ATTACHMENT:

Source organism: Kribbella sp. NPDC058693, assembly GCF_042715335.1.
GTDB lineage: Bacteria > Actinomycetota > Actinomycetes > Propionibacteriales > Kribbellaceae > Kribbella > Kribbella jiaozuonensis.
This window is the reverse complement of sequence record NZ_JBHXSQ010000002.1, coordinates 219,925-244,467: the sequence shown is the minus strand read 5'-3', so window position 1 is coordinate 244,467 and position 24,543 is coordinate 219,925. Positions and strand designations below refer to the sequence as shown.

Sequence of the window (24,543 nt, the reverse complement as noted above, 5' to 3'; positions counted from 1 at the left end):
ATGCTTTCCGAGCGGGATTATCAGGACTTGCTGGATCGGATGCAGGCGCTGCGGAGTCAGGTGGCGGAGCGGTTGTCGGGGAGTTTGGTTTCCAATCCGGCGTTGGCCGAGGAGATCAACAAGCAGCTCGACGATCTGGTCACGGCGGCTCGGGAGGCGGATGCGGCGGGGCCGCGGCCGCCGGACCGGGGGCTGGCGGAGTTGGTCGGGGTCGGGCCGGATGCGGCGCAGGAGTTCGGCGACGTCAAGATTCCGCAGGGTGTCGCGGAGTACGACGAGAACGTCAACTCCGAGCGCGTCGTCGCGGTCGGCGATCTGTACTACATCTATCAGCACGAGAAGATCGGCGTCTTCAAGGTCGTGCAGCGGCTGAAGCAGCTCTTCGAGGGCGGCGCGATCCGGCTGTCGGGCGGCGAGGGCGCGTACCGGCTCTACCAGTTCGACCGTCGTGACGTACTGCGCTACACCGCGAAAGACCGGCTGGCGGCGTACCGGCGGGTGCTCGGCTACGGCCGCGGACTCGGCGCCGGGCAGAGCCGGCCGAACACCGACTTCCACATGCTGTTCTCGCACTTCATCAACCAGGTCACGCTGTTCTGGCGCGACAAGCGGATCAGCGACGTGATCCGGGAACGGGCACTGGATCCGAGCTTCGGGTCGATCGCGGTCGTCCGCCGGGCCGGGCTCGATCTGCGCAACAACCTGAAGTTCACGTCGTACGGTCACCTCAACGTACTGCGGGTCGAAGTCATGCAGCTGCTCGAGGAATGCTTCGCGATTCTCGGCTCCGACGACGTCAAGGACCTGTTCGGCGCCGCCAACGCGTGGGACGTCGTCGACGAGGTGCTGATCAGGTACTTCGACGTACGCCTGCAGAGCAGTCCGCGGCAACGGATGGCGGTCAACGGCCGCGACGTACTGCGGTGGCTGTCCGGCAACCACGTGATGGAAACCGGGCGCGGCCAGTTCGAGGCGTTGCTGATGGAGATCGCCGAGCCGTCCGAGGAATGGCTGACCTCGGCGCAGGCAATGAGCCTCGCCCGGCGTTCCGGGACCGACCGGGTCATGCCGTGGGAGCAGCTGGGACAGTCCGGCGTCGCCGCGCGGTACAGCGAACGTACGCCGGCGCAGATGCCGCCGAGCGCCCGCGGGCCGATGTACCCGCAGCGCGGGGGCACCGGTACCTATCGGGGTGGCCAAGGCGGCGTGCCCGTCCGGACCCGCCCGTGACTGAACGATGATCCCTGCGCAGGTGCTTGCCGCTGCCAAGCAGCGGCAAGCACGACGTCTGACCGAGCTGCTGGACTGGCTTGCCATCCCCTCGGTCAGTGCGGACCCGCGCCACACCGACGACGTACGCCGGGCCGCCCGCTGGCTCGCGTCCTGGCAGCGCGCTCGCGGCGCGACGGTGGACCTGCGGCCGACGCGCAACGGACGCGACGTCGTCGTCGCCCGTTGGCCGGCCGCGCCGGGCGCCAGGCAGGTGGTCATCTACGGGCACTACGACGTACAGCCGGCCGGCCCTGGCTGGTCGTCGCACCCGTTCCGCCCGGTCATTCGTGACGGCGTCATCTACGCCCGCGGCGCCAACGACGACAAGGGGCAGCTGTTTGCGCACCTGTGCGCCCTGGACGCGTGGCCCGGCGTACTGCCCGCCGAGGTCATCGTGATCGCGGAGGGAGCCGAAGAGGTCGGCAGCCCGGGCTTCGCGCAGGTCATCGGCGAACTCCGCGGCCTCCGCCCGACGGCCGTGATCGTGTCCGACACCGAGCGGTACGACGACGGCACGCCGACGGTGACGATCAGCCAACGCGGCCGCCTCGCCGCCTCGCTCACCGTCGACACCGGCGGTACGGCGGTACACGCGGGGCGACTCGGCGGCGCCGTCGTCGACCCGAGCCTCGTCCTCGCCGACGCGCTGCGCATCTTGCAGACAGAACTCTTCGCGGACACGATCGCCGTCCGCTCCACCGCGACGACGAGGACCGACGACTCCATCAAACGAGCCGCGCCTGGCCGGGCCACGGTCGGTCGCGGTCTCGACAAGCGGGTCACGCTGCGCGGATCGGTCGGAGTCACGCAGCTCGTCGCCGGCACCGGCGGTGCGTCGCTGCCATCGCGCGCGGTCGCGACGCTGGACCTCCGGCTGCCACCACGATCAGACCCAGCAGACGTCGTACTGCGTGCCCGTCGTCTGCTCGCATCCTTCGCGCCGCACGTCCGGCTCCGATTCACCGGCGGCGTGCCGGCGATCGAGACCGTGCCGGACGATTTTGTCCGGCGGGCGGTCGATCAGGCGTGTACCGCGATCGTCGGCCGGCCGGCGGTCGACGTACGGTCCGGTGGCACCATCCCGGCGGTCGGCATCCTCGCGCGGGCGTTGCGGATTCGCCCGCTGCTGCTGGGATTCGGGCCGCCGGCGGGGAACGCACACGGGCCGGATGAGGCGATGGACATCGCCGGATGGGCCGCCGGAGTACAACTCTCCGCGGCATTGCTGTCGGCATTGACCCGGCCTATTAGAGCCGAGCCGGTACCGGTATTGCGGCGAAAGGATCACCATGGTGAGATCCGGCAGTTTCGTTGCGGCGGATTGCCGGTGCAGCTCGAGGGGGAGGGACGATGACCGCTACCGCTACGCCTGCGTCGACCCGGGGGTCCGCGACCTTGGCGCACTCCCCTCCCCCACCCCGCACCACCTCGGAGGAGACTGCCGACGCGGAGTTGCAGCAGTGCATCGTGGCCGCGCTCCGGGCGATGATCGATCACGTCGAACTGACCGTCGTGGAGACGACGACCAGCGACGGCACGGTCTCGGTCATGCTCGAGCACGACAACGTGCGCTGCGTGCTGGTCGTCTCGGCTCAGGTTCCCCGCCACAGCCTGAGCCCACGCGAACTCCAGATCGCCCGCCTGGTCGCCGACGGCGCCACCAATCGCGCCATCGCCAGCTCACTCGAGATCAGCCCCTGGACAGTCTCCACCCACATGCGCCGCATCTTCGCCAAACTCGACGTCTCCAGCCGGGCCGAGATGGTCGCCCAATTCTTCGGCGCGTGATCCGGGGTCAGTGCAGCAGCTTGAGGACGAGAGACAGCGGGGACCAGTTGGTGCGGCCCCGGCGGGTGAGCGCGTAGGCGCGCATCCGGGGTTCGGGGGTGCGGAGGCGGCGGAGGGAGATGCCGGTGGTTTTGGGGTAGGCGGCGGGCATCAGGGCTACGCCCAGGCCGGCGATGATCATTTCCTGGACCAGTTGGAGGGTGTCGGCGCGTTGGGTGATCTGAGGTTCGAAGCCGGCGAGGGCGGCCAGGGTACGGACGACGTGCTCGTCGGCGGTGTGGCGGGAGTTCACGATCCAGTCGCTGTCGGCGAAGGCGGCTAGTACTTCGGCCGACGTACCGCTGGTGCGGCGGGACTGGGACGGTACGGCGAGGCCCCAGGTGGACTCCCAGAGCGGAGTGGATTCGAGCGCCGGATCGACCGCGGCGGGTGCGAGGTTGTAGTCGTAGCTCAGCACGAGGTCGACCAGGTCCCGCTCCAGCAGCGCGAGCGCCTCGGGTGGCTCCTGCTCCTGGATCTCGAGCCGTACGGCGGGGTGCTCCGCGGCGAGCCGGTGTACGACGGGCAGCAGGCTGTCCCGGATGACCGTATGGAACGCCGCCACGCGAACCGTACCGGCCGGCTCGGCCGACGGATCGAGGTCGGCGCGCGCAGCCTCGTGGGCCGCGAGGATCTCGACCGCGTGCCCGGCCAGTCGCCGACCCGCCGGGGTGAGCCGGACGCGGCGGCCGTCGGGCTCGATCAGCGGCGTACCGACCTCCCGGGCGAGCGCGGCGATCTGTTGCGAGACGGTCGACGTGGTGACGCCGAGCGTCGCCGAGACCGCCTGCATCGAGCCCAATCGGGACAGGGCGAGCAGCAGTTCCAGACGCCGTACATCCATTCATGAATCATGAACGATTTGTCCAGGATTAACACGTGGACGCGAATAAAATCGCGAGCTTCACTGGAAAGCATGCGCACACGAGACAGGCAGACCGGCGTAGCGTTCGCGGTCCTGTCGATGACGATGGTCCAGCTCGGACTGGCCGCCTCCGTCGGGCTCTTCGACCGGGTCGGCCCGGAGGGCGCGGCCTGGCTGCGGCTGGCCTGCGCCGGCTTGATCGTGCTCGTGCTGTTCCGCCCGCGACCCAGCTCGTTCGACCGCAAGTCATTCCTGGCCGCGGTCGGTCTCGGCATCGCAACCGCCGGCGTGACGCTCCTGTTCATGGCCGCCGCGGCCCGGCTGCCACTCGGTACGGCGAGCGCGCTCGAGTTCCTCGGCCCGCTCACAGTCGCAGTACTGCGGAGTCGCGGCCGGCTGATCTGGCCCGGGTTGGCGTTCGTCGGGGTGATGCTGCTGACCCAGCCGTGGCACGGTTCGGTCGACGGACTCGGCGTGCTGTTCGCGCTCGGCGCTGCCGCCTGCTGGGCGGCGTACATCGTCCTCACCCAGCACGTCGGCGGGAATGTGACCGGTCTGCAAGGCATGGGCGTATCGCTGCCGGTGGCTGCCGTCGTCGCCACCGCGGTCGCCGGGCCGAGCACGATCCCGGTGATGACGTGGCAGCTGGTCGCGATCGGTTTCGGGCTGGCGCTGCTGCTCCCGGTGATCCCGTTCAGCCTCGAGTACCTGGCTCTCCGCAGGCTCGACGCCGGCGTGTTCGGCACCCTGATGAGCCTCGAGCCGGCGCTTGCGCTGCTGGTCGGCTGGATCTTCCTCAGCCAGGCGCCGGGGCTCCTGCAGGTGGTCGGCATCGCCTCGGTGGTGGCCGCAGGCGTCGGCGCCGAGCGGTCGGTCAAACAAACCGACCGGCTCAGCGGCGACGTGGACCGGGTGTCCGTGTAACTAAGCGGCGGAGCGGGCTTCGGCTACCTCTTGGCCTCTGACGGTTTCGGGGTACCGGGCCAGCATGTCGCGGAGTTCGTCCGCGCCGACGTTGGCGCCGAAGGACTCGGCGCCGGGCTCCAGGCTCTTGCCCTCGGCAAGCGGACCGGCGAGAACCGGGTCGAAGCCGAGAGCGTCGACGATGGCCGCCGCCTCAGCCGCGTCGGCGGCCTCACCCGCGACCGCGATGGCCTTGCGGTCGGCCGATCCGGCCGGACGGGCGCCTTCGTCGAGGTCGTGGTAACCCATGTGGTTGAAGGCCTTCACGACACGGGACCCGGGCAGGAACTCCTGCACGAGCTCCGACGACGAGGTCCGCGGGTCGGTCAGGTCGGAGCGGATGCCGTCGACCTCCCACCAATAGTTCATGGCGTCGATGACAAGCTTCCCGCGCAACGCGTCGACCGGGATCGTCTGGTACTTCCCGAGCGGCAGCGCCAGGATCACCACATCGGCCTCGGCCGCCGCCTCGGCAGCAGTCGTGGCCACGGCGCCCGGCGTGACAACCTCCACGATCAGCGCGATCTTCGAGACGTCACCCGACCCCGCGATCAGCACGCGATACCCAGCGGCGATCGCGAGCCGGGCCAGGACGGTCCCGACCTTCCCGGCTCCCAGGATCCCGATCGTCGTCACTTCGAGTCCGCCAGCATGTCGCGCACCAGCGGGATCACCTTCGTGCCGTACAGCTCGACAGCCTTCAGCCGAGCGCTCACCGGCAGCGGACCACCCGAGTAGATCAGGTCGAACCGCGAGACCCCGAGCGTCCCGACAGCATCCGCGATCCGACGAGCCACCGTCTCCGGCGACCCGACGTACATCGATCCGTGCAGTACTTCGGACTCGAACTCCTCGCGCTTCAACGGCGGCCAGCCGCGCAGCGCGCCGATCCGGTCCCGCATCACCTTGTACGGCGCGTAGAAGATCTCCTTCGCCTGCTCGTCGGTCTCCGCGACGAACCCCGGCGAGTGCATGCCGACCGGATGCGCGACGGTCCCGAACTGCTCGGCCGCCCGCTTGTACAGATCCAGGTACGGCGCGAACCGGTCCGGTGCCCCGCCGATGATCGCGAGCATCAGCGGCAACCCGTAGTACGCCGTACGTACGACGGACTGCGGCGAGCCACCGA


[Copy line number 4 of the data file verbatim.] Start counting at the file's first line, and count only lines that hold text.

Sequence of the window (24,543 nt, the reverse complement as noted above, 5' to 3'; positions counted from 1 at the left end):